AARC





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Research Participant Information

AARC is currently seeking new proposals.
Proposals should be submitted by February 29


All research participants are selected on the basis of proposal applications. Proposal applications are continuously accepted and are reviewed periodically by the peer review panel, if interested please apply online or contact Ann Heyward (440.962.3030) of OAI. Alternatively, direct questions can be sent to aeroacoustics@oai.org.

On the application form, please describe the scope of the research you wish to pursue and indicate a deliverable that you anticipate will emerge from the work (report, computer code, etc). We also request that you provide a rough estimate of the first year costs required as well as the length of time you will require. These estimates will be useful to the peer review panel in formulating a reaction to your application. To help create a stimulating environment, in addition to their primary research, participants are requested to make specific contributions in the form of lectures, seminars, workshops, courses, or other activity that could benefit Consortium researchers. Please note that the application form has been kept deliberately short. If we need further information, we will contact you.

Aeroacoustics Research Consortium Guidelines
The objective of these guidelines is to help researchers align and structure their AARC research proposals with the interests of the AARC consortium members and thus maximize the potential that their proposal is selected for funding.

The mission of AARC is to pursue analytical, computational and experimental pre-competitive research leading to improved physical understanding of aircraft engine acoustics. A strong element in evaluating proposals is a clear linkage between the research and needs of the consortium members. These needs can be defined as:

  1. Improved identification and characterization of aircraft noise sources and methods for their suppression that could lead to low noise designs on the part of AARC sponsoring organizations. Note that it is not the intent of the AARC to fund the independent development of devices and inventions.
  2. New prediction techniques for aircraft engine noise.
  3. Advanced experimental techniques for the measurement of engine noise.

The proposal should contain a clear definition of the deliverables from the research.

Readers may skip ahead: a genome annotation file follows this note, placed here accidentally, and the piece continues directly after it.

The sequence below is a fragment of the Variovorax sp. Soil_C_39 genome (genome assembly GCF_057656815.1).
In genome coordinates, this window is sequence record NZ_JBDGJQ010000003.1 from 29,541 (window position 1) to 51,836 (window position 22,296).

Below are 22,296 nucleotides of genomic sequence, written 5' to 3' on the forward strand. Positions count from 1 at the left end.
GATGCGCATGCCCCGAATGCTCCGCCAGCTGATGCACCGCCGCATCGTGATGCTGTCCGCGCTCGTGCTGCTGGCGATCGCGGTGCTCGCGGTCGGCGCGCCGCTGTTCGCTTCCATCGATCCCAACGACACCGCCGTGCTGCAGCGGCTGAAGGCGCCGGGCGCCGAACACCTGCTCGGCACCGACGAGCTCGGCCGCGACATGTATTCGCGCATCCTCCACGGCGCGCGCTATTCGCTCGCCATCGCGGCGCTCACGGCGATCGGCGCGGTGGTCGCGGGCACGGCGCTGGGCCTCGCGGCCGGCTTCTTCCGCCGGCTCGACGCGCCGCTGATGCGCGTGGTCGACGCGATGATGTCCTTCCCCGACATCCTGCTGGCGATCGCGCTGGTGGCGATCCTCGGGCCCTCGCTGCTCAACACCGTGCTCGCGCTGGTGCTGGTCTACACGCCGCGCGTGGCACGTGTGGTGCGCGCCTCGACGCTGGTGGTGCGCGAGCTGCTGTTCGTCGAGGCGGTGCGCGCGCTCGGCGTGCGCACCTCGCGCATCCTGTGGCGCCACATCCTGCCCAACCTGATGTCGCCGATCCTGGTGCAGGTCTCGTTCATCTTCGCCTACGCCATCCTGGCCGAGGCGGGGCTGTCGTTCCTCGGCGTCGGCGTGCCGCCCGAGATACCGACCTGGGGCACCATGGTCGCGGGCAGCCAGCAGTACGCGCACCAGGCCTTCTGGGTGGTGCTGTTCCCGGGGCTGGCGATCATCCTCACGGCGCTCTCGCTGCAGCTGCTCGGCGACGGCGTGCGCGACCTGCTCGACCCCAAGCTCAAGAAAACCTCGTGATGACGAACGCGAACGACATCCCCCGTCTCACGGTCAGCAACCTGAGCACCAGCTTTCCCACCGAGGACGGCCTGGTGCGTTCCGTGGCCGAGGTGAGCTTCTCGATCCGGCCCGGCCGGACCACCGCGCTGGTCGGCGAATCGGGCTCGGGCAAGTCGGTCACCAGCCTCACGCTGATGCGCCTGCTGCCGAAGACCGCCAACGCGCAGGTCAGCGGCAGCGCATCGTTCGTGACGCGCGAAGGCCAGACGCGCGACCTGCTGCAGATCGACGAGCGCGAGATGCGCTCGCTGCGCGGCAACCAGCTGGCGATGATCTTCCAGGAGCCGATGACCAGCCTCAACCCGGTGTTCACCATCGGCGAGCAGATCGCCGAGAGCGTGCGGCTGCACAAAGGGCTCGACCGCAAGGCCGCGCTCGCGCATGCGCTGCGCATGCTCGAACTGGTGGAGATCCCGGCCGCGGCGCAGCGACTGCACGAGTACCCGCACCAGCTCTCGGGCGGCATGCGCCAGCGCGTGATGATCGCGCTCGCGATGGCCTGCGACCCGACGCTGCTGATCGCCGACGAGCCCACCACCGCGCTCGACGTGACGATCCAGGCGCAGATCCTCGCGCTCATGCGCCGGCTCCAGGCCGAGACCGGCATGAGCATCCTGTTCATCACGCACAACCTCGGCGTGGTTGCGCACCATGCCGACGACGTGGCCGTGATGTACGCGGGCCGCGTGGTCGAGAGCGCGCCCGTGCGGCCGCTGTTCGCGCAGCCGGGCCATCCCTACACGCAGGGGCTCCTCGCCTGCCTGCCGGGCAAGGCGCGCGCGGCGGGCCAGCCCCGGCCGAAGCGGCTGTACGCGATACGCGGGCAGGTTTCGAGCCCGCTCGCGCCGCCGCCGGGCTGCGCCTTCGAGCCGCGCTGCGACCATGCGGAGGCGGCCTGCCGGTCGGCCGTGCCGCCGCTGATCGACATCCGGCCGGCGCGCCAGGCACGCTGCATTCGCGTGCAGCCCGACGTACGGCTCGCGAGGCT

These deliverables could include:

  1. A detailed physical description or model of noise generation or suppression processes in an aircraft engine that advances the current state of understanding.
  2. The detailed description of a new tool or technique for the prediction of aircraft engine noise.
  3. The details of an advanced experimental process or procedure for measurement aircraft engine noise.

For each of these the data validating the correctness and accuracy of the model, tool or techniques is a required deliverable. The final deliverables are a matter of negotiation between the PI and the Peer Review Panel.

The proposal should also contain a clear and specific schedule associated with the deliverables defined.

Although a computer code may be a deliverable from the project, difficulties in implementing and supporting computer codes at the consortium members facilities have resulted in a detailed description of mathematics behind the code being a required deliverable. This description should include all elements of the technique (that are not already published in the open literature) in sufficient detail that the consortium members could implement an equivalent computer code themselves.

The consortium will consider proposals for pre-competitive research on any aspect of aircraft engine noise, however there is currently particular interest in research in the following areas. It is emphasized that the areas below are not expressed in any order of priority.

  • The physical understanding and modeling of the generation and propagation of combustion noise in particular understanding of the relative importance of “direct” and “indirect” nature of combustor noise.
  • The physical modeling of fan, tonal and broadband noise that accounts for the 3D flow in an aircraft engine fan.